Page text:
New Digital Media Marketing and Micro Business: A UK Perspective

New Digital Media Marketing and Micro Business: A UK Perspective

Cindy Millman, Hatem El-Gohary
Copyright: © 2011 |Pages: 22
DOI: 10.4018/ijom.2011010104
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This paper considers innovative marketing within the context of a micro firm, exploring how such firm’s marketing practices can take advantage of digital media. Factors that influence a micro firm’s innovative activities are examined and the development and implementation of digital media in the firm’s marketing practice is explored. Despite the significance of marketing and innovation to SMEs, a lack of literature and theory on innovation in marketing theory exists. Research suggests that small firms’ marketing practitioners and entrepreneurs have identified their marketing focus on the 4Is. This paper builds on knowledge in innovation and marketing and examines the process in a micro firm. A qualitative approach is applied using action research and case study approach. The relevant literature is reviewed as the starting point to diagnose problems and issues anticipated by business practitioners. A longitudinal study is used to illustrate the process of actions taken with evaluations and reflections presented. The exploration illustrates that in practice much of the marketing activities within micro firms are driven by incremental innovation. This research emphasises that integrating Information Communication Technologies (ICTs) successfully in marketing requires marketers to take an active managerial role far beyond their traditional areas of competence and authority.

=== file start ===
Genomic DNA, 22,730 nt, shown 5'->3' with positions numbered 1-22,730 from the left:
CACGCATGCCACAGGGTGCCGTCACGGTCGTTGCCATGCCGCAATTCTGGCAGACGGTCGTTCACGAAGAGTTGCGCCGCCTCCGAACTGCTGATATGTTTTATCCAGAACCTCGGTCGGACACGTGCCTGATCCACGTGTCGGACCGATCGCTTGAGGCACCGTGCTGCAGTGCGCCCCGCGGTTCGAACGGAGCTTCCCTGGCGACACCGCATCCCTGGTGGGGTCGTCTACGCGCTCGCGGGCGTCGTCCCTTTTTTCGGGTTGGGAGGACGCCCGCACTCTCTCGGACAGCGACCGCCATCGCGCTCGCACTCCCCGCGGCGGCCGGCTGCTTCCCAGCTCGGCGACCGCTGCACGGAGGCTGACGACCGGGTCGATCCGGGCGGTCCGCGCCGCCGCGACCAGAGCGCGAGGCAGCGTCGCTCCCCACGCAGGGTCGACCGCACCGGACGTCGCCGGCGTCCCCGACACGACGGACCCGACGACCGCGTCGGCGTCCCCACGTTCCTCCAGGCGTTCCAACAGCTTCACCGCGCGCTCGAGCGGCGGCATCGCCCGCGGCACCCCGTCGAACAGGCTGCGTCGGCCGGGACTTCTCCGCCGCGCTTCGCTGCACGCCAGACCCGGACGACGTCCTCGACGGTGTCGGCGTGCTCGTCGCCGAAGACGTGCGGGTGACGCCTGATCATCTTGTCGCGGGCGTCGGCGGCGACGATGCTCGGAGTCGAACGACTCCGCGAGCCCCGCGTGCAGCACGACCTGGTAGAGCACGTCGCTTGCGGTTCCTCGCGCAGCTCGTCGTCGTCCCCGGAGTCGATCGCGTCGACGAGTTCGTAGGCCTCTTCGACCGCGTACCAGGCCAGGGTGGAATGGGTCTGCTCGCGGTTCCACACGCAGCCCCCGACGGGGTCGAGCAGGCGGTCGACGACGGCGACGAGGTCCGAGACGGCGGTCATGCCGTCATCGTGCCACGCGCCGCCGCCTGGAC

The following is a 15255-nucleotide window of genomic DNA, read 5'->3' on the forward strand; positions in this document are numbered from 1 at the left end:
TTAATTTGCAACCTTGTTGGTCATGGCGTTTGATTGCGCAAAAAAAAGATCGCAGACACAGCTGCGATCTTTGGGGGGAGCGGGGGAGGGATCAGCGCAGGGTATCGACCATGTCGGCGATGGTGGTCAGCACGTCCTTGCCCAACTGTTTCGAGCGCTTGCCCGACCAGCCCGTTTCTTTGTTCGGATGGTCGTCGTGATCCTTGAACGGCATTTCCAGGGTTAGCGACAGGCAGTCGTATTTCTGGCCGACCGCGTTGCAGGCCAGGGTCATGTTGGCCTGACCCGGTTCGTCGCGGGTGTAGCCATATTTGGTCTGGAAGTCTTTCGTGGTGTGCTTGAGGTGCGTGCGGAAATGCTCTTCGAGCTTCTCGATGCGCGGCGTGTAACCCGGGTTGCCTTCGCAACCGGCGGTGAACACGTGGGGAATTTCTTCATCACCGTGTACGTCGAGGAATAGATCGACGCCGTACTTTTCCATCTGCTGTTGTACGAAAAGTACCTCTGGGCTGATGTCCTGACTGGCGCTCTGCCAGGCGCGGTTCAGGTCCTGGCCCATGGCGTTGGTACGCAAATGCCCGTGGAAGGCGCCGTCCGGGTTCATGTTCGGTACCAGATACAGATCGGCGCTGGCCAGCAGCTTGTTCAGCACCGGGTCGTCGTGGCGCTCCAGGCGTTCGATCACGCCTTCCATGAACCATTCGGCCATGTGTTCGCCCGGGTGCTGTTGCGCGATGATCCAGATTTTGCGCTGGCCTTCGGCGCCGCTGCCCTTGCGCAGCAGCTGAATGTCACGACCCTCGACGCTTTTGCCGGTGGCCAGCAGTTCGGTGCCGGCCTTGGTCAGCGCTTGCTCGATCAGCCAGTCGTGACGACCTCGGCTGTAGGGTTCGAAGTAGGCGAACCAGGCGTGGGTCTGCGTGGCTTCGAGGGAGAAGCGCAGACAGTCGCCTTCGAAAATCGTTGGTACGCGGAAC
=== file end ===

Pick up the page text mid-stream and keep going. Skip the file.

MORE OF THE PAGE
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1. Introduction

1.1 Background: The Problematic Situation

The point of departure of this study is that innovations, either in a form of a new product, process or service, are an important factor in providing and sustaining competitive advantages for businesses, in particular for small firms. It is clear that the policy makers in the UK see an important link between innovation, business and economic growth. Similarly, academia has also devoted a great level of interests in understanding innovation activities in SMEs (Birch, 1989; Cosh & Hughes, 2000; Oliver et al., 2000; Henderson, 2002). On the one hand, the importance of SMEs as drivers of economic growth and their implications for policy issues in national economies have been commonly investigated (Birch, 1989; Sullivan & Kang, 1999; Henderson, 2002; Fisher & Reuber, 2003); on the other hand, various determinants of innovation activities and their impacts on firms’ performance were explored and examined, both theoretically and empirically (Storey & Easingwood, 1998; Simon et al., 2002). Despite significant work having been done previously on innovations in SMEs, many of these studies relate to the effect that innovations in SMEs have on performance and economic growth (Oke et al., 2007). There is a dearth of studies relating to the issues of how and why SMEs actually undertake the process of developing new products or services or managing innovation activities, which need to be empirically investigated. Hence, gaining insight into micro-firm’s managing innovation processes would represent a clear contribution to the literature investigating innovation in SMEs and entrepreneurship – a topic that has harvested insufficient attention so far (Koellinger, 2008).